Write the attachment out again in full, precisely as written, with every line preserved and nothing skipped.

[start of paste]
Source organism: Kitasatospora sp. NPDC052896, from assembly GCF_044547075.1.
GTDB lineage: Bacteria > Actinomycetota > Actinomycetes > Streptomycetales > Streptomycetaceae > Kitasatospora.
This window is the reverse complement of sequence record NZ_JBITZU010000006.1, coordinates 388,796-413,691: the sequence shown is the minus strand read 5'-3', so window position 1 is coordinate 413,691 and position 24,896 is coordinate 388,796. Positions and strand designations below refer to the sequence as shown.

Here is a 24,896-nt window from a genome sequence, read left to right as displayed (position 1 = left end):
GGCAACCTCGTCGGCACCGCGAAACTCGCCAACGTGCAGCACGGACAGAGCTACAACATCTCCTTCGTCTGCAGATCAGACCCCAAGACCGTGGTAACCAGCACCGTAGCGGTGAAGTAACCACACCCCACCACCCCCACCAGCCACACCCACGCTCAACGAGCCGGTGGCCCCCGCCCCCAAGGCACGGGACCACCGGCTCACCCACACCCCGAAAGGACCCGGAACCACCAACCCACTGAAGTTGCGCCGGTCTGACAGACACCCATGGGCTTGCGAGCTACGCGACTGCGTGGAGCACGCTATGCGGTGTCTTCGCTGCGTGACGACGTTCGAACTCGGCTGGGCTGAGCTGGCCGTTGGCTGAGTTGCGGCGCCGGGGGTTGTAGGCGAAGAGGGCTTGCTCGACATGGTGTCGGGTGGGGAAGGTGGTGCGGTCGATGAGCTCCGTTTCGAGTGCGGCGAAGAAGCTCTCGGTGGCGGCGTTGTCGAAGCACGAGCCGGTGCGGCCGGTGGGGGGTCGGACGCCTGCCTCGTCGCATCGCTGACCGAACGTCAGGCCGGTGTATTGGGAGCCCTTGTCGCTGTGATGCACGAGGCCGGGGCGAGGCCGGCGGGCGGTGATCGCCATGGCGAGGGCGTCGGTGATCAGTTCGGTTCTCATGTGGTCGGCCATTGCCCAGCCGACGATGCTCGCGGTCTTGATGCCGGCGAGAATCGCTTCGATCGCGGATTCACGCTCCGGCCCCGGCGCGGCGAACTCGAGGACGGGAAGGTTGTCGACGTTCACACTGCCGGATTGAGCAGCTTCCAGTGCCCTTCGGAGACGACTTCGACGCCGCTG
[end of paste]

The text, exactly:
Source organism: Kitasatospora sp. NPDC052896, from assembly GCF_044547075.1.
GTDB lineage: Bacteria > Actinomycetota > Actinomycetes > Streptomycetales > Streptomycetaceae > Kitasatospora.
This window is the reverse complement of sequence record NZ_JBITZU010000006.1, coordinates 388,796-413,691: the sequence shown is the minus strand read 5'-3', so window position 1 is coordinate 413,691 and position 24,896 is coordinate 388,796. Positions and strand designations below refer to the sequence as shown.

Here is a 24,896-nt window from a genome sequence, read left to right as displayed (position 1 = left end):
GGCAACCTCGTCGGCACCGCGAAACTCGCCAACGTGCAGCACGGACAGAGCTACAACATCTCCTTCGTCTGCAGATCAGACCCCAAGACCGTGGTAACCAGCACCGTAGCGGTGAAGTAACCACACCCCACCACCCCCACCAGCCACACCCACGCTCAACGAGCCGGTGGCCCCCGCCCCCAAGGCACGGGACCACCGGCTCACCCACACCCCGAAAGGACCCGGAACCACCAACCCACTGAAGTTGCGCCGGTCTGACAGACACCCATGGGCTTGCGAGCTACGCGACTGCGTGGAGCACGCTATGCGGTGTCTTCGCTGCGTGACGACGTTCGAACTCGGCTGGGCTGAGCTGGCCGTTGGCTGAGTTGCGGCGCCGGGGGTTGTAGGCGAAGAGGGCTTGCTCGACATGGTGTCGGGTGGGGAAGGTGGTGCGGTCGATGAGCTCCGTTTCGAGTGCGGCGAAGAAGCTCTCGGTGGCGGCGTTGTCGAAGCACGAGCCGGTGCGGCCGGTGGGGGGTCGGACGCCTGCCTCGTCGCATCGCTGACCGAACGTCAGGCCGGTGTATTGGGAGCCCTTGTCGCTGTGATGCACGAGGCCGGGGCGAGGCCGGCGGGCGGTGATCGCCATGGCGAGGGCGTCGGTGATCAGTTCGGTTCTCATGTGGTCGGCCATTGCCCAGCCGACGATGCTCGCGGTCTTGATGCCGGCGAGAATCGCTTCGATCGCGGATTCACGCTCCGGCCCCGGCGCGGCGAACTCGAGGACGGGAAGGTTGTCGACGTTCACACTGCCGGATTGAGCAGCTTCCAGTGCCCTTCGGAGACGACTTCGACGCCGCTG